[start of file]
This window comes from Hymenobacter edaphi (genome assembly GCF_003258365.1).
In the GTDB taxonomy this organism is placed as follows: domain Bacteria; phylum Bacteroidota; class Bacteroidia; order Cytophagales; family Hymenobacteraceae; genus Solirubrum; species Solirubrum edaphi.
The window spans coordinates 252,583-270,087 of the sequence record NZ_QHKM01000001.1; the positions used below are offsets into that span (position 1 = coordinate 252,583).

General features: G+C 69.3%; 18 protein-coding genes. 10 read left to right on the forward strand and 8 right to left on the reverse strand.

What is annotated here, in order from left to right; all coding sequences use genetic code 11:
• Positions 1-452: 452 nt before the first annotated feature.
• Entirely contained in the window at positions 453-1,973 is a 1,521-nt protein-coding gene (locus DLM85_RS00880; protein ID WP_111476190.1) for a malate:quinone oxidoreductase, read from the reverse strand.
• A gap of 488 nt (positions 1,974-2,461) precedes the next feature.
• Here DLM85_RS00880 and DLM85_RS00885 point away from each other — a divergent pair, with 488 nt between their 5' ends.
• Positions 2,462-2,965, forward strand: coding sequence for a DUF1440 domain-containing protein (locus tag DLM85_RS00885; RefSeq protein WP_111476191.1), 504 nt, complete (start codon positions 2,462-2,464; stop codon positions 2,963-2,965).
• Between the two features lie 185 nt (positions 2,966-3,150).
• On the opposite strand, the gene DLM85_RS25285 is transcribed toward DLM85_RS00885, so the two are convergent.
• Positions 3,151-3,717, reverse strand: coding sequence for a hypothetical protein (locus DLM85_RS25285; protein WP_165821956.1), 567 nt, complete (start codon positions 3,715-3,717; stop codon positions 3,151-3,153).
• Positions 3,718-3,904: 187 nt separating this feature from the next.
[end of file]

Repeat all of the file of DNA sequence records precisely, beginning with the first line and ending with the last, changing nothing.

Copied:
This window comes from Hymenobacter edaphi (genome assembly GCF_003258365.1).
In the GTDB taxonomy this organism is placed as follows: domain Bacteria; phylum Bacteroidota; class Bacteroidia; order Cytophagales; family Hymenobacteraceae; genus Solirubrum; species Solirubrum edaphi.
The window spans coordinates 252,583-270,087 of the sequence record NZ_QHKM01000001.1; the positions used below are offsets into that span (position 1 = coordinate 252,583).

General features: G+C 69.3%; 18 protein-coding genes. 10 read left to right on the forward strand and 8 right to left on the reverse strand.

What is annotated here, in order from left to right; all coding sequences use genetic code 11:
• Positions 1-452: 452 nt before the first annotated feature.
• Entirely contained in the window at positions 453-1,973 is a 1,521-nt protein-coding gene (locus DLM85_RS00880; protein ID WP_111476190.1) for a malate:quinone oxidoreductase, read from the reverse strand.
• A gap of 488 nt (positions 1,974-2,461) precedes the next feature.
• Here DLM85_RS00880 and DLM85_RS00885 point away from each other — a divergent pair, with 488 nt between their 5' ends.
• Positions 2,462-2,965, forward strand: coding sequence for a DUF1440 domain-containing protein (locus tag DLM85_RS00885; RefSeq protein WP_111476191.1), 504 nt, complete (start codon positions 2,462-2,464; stop codon positions 2,963-2,965).
• Between the two features lie 185 nt (positions 2,966-3,150).
• On the opposite strand, the gene DLM85_RS25285 is transcribed toward DLM85_RS00885, so the two are convergent.
• Positions 3,151-3,717, reverse strand: coding sequence for a hypothetical protein (locus DLM85_RS25285; protein WP_165821956.1), 567 nt, complete (start codon positions 3,715-3,717; stop codon positions 3,151-3,153).
• Positions 3,718-3,904: 187 nt separating this feature from the next.